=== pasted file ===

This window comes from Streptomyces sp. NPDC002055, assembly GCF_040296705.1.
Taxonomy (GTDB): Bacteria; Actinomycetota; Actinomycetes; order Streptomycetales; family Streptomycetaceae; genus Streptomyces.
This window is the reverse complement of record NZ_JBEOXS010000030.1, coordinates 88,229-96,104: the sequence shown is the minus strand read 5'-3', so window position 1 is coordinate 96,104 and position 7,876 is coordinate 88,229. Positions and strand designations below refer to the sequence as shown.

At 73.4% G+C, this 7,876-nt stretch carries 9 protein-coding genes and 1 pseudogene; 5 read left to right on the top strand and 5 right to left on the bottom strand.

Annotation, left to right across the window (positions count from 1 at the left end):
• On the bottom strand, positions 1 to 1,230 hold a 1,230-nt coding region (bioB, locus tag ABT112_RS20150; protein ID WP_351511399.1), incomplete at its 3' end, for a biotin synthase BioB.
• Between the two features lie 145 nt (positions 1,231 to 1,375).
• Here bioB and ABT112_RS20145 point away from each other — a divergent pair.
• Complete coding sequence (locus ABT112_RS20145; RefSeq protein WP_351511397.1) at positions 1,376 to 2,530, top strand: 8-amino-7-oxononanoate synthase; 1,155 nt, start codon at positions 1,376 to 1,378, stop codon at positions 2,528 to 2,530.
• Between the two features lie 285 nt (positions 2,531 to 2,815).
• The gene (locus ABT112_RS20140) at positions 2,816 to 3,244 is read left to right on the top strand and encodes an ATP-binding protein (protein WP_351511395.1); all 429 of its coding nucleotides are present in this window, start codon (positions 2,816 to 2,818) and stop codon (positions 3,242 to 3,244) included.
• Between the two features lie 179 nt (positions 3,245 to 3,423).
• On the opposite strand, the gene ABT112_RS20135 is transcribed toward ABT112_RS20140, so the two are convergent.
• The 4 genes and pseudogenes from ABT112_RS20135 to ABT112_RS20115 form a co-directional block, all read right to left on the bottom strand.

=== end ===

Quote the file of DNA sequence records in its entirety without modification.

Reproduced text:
This window comes from Streptomyces sp. NPDC002055, assembly GCF_040296705.1.
Taxonomy (GTDB): Bacteria; Actinomycetota; Actinomycetes; order Streptomycetales; family Streptomycetaceae; genus Streptomyces.
This window is the reverse complement of record NZ_JBEOXS010000030.1, coordinates 88,229-96,104: the sequence shown is the minus strand read 5'-3', so window position 1 is coordinate 96,104 and position 7,876 is coordinate 88,229. Positions and strand designations below refer to the sequence as shown.

At 73.4% G+C, this 7,876-nt stretch carries 9 protein-coding genes and 1 pseudogene; 5 read left to right on the top strand and 5 right to left on the bottom strand.

Annotation, left to right across the window (positions count from 1 at the left end):
• On the bottom strand, positions 1 to 1,230 hold a 1,230-nt coding region (bioB, locus tag ABT112_RS20150; protein ID WP_351511399.1), incomplete at its 3' end, for a biotin synthase BioB.
• Between the two features lie 145 nt (positions 1,231 to 1,375).
• Here bioB and ABT112_RS20145 point away from each other — a divergent pair.
• Complete coding sequence (locus ABT112_RS20145; RefSeq protein WP_351511397.1) at positions 1,376 to 2,530, top strand: 8-amino-7-oxononanoate synthase; 1,155 nt, start codon at positions 1,376 to 1,378, stop codon at positions 2,528 to 2,530.
• Between the two features lie 285 nt (positions 2,531 to 2,815).
• The gene (locus ABT112_RS20140) at positions 2,816 to 3,244 is read left to right on the top strand and encodes an ATP-binding protein (protein WP_351511395.1); all 429 of its coding nucleotides are present in this window, start codon (positions 2,816 to 2,818) and stop codon (positions 3,242 to 3,244) included.
• Between the two features lie 179 nt (positions 3,245 to 3,423).
• On the opposite strand, the gene ABT112_RS20135 is transcribed toward ABT112_RS20140, so the two are convergent.
• The 4 genes and pseudogenes from ABT112_RS20135 to ABT112_RS20115 form a co-directional block, all read right to left on the bottom strand.